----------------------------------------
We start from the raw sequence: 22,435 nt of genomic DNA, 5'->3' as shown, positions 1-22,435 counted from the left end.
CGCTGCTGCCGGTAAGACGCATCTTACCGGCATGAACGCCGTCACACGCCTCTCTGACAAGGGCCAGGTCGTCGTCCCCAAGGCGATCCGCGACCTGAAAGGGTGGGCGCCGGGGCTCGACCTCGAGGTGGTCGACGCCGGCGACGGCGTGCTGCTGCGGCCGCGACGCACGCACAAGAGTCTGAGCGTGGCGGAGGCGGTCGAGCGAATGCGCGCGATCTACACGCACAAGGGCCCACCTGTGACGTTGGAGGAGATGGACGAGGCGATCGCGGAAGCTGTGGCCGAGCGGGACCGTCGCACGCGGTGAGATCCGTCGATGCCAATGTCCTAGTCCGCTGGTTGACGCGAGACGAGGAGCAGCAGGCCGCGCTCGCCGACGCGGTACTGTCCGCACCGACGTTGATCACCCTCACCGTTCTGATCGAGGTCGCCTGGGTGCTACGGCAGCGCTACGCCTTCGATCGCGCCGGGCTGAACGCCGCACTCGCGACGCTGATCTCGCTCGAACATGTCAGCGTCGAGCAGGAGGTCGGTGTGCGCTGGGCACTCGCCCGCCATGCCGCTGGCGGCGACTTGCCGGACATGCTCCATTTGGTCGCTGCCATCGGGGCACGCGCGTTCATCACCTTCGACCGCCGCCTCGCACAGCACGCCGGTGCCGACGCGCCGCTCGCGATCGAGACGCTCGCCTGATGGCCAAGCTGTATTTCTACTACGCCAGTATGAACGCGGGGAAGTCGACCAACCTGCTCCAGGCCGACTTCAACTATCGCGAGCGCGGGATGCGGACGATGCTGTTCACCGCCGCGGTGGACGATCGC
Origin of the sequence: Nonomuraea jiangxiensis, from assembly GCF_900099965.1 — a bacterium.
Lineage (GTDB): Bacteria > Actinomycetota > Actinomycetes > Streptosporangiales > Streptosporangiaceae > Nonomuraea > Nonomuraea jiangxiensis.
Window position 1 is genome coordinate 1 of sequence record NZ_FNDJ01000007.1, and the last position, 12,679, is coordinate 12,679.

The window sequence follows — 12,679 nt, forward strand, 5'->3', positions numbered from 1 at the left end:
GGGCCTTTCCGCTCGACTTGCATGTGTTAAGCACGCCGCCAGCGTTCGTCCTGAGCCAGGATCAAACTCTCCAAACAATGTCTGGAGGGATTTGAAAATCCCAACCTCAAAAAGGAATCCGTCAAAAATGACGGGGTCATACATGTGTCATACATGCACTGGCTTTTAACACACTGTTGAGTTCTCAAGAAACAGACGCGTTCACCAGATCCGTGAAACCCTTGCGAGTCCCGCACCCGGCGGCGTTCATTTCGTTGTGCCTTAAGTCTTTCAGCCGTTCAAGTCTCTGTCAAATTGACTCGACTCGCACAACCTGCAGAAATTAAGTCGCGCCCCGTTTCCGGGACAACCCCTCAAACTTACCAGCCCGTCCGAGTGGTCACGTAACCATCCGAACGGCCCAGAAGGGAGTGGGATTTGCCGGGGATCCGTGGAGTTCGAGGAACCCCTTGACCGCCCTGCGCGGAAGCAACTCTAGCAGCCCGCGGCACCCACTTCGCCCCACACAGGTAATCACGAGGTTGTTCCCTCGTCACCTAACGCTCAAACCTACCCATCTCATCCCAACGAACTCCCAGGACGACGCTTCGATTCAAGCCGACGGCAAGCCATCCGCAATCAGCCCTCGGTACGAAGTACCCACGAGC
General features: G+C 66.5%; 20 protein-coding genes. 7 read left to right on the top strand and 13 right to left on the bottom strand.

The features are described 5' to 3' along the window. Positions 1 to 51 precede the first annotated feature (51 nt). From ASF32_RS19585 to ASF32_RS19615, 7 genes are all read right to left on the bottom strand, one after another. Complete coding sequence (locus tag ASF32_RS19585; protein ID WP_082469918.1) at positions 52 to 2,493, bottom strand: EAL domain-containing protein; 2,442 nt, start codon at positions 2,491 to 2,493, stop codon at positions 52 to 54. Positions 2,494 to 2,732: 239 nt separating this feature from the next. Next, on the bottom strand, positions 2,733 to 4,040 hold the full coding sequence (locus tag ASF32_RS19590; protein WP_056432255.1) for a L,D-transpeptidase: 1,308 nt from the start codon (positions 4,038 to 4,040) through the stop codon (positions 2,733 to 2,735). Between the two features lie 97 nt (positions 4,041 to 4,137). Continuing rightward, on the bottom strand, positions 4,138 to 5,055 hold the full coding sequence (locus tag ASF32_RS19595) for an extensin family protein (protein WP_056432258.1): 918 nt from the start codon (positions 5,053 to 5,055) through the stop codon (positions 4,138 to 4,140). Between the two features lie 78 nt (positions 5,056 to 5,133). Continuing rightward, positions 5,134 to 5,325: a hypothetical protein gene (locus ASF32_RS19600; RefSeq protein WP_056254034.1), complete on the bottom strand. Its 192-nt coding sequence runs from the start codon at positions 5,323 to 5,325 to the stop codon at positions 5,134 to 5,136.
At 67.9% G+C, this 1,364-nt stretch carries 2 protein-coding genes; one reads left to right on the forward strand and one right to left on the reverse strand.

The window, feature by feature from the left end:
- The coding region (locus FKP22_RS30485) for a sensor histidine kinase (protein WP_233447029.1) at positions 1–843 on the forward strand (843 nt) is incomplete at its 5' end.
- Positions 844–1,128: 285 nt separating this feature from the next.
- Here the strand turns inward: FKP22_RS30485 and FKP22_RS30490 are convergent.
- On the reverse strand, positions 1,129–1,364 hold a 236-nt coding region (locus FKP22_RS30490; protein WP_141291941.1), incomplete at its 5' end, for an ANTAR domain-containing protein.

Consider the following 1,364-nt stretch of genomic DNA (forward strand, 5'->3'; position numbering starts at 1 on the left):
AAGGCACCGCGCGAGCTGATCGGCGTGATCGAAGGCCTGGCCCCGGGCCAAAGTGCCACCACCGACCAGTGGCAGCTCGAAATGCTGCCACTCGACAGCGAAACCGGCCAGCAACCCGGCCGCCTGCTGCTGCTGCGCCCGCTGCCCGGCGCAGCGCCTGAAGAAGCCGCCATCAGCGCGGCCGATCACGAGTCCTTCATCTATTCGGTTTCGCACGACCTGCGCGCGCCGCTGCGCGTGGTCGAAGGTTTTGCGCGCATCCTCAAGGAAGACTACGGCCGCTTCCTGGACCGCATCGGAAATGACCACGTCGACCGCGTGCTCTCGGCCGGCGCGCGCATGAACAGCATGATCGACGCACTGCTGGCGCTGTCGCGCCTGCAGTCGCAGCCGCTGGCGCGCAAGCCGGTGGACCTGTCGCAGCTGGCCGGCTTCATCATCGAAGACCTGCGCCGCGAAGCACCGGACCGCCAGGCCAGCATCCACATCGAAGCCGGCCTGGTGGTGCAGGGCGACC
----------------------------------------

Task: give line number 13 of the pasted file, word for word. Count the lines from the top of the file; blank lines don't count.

- Positions 844–1,128: 285 nt separating this feature from the next.